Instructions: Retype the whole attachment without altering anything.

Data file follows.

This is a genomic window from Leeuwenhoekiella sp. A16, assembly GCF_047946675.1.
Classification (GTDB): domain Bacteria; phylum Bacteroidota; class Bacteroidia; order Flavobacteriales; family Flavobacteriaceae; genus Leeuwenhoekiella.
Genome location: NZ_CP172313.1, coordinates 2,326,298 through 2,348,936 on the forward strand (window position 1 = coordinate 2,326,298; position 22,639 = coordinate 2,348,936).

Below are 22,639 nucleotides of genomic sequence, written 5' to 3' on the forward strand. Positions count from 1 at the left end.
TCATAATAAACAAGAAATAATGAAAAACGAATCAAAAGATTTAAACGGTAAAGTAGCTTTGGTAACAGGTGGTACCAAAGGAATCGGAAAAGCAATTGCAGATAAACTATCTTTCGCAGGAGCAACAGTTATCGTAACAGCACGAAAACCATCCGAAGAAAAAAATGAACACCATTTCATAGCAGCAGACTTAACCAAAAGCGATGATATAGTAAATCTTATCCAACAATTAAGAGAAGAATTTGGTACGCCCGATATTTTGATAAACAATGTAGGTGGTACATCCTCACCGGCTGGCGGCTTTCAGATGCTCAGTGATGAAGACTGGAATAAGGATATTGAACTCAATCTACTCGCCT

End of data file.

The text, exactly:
This is a genomic window from Leeuwenhoekiella sp. A16, assembly GCF_047946675.1.
Classification (GTDB): domain Bacteria; phylum Bacteroidota; class Bacteroidia; order Flavobacteriales; family Flavobacteriaceae; genus Leeuwenhoekiella.
Genome location: NZ_CP172313.1, coordinates 2,326,298 through 2,348,936 on the forward strand (window position 1 = coordinate 2,326,298; position 22,639 = coordinate 2,348,936).

Below are 22,639 nucleotides of genomic sequence, written 5' to 3' on the forward strand. Positions count from 1 at the left end.
TCATAATAAACAAGAAATAATGAAAAACGAATCAAAAGATTTAAACGGTAAAGTAGCTTTGGTAACAGGTGGTACCAAAGGAATCGGAAAAGCAATTGCAGATAAACTATCTTTCGCAGGAGCAACAGTTATCGTAACAGCACGAAAACCATCCGAAGAAAAAAATGAACACCATTTCATAGCAGCAGACTTAACCAAAAGCGATGATATAGTAAATCTTATCCAACAATTAAGAGAAGAATTTGGTACGCCCGATATTTTGATAAACAATGTAGGTGGTACATCCTCACCGGCTGGCGGCTTTCAGATGCTCAGTGATGAAGACTGGAATAAGGATATTGAACTCAATCTACTCGCCT